• Becker, Rosemann, Sch¨utte published in the late 90s a set of Generally Accepted Modeling Principles (GAMP) as a standard framework of guidelines for modeling [9, 10]. GAMP provides general valid design recommendations, which are suitable for our purpose because every GTM models a specific topic map draft [17, 16]. Based on the following five objectives for a GTM can be deduced. The 1. object is completeness, in term that the graphical representation (model) must follow every rule defined in the TMDM (topic has name, have varinat name, has scope …) 2. objectivs is consitency - A GTM is considered as consistent, if the graphical presentation does not allow different interpretations. For example, two elements can be connected with a strait line with arrow heads on both sides. This is from our point of view not a consistent presentation because of the missing reading direction, which makes the interpretation of such a relation ambiguous for a user Relevant – this means every GTM transformalbe without lossing or adding any element or meaning GTM should also provide different views on relevant aspects to simply and support understanding especially if the TM is huge Considering a cost-benefit-ration, the amount of effort which is necessary to create a graphical visualization and using the notation should be as low as possible – strong implication for the amount and complexity of the elements Finally, a GTM must reflect the unique characteristics of the Topic Maps paradigm [2, 13]. Essentially two features must be taken into account. First, we have to consider the fundamental rule of Topic Maps: one topic per subject. As a result in a graphical representation a subject should be modeled by exact on element. If this is not possible the notation must provide suitable indicators, which makes clear, that two elements represent the same subject [13, 2]. Furthermore in Topic Maps all kind of types (e.g. topic types, association types, association role types, name types and occurrence types) are represented by topics. As a result a topic can act as a class but at the same time as an instance. These quite unique feature must also be considered in the notation.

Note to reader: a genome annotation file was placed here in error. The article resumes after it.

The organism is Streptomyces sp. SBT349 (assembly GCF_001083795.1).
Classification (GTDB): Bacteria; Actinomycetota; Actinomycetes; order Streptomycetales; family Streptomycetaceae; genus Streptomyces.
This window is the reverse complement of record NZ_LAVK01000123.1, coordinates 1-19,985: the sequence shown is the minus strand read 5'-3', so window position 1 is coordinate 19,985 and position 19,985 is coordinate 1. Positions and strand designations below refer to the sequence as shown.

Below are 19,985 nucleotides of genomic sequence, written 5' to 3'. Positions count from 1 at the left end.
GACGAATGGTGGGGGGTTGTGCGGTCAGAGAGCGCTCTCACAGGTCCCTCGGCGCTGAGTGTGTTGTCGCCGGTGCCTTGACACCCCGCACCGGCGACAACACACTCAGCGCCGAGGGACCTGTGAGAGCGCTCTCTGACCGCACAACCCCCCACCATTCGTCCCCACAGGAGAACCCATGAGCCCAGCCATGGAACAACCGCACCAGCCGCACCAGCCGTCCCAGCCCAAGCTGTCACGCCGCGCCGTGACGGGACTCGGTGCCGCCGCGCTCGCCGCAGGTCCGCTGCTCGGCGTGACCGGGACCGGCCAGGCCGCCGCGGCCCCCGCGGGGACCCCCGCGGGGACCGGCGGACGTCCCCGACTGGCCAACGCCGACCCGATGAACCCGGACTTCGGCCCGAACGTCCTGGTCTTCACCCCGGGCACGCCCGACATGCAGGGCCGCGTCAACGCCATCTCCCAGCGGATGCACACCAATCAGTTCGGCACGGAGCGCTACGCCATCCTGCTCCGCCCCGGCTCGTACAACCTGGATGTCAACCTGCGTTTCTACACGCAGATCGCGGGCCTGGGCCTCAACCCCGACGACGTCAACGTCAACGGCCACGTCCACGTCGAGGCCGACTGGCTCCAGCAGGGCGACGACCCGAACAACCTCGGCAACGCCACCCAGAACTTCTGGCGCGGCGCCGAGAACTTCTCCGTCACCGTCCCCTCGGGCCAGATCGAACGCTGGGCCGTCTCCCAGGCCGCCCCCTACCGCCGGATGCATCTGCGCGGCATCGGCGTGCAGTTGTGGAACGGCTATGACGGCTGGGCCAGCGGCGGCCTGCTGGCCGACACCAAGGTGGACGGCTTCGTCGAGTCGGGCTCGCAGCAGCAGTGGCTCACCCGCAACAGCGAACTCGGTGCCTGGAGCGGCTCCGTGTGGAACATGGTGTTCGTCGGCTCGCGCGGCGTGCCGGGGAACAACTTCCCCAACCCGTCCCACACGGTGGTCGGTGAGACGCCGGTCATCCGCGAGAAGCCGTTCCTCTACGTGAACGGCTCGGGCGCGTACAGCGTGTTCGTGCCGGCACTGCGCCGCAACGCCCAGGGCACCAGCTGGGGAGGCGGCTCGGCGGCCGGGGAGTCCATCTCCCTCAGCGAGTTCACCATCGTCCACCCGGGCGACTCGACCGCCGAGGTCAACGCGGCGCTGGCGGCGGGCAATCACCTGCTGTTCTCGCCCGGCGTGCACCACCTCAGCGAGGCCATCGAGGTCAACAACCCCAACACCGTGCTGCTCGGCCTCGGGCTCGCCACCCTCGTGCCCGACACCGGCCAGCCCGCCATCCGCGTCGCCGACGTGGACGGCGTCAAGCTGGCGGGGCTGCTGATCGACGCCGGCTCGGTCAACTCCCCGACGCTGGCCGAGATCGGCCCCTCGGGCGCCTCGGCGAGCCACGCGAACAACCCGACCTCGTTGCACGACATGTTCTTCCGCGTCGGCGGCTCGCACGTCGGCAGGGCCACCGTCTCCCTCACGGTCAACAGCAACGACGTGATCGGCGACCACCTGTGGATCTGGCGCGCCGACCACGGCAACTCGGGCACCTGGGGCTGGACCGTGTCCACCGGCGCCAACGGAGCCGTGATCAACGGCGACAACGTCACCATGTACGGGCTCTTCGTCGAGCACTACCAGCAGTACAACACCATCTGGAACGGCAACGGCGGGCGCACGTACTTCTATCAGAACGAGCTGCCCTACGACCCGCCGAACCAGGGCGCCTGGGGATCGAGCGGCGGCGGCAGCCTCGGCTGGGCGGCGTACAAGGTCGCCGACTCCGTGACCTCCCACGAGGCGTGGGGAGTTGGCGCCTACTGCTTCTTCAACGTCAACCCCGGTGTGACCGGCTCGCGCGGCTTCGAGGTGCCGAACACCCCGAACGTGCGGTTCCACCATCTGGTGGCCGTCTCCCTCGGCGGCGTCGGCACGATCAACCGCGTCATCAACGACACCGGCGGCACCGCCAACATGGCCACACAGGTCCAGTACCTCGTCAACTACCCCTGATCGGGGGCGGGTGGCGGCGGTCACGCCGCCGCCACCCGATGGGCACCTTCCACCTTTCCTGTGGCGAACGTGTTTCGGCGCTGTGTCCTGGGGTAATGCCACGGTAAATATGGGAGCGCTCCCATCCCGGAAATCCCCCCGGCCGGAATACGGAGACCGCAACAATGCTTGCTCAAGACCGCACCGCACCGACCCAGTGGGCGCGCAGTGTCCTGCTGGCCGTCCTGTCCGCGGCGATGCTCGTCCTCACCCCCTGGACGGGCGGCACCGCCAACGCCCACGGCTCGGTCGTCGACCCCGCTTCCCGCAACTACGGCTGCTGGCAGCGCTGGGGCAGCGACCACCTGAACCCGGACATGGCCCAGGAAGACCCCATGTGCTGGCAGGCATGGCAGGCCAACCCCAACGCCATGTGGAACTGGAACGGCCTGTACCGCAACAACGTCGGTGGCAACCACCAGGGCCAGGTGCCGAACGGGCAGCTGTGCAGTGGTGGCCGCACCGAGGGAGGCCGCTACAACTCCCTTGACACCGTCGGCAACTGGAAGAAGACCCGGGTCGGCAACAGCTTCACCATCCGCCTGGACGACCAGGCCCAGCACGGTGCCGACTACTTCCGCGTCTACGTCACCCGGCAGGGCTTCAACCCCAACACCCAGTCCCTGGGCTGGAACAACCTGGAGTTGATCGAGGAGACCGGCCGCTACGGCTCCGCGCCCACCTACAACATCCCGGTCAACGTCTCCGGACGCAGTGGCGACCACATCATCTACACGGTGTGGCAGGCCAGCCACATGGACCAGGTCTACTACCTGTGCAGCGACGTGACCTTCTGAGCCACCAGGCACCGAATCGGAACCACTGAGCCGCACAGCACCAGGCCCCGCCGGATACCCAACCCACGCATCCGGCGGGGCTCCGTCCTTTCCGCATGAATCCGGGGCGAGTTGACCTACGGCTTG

• Turning to the actual design of a GTM, two observations can be made regarding to these requirements.
  • Turning to the actual design of a GTM, two observations can be made regarding to these requirements. RDF literale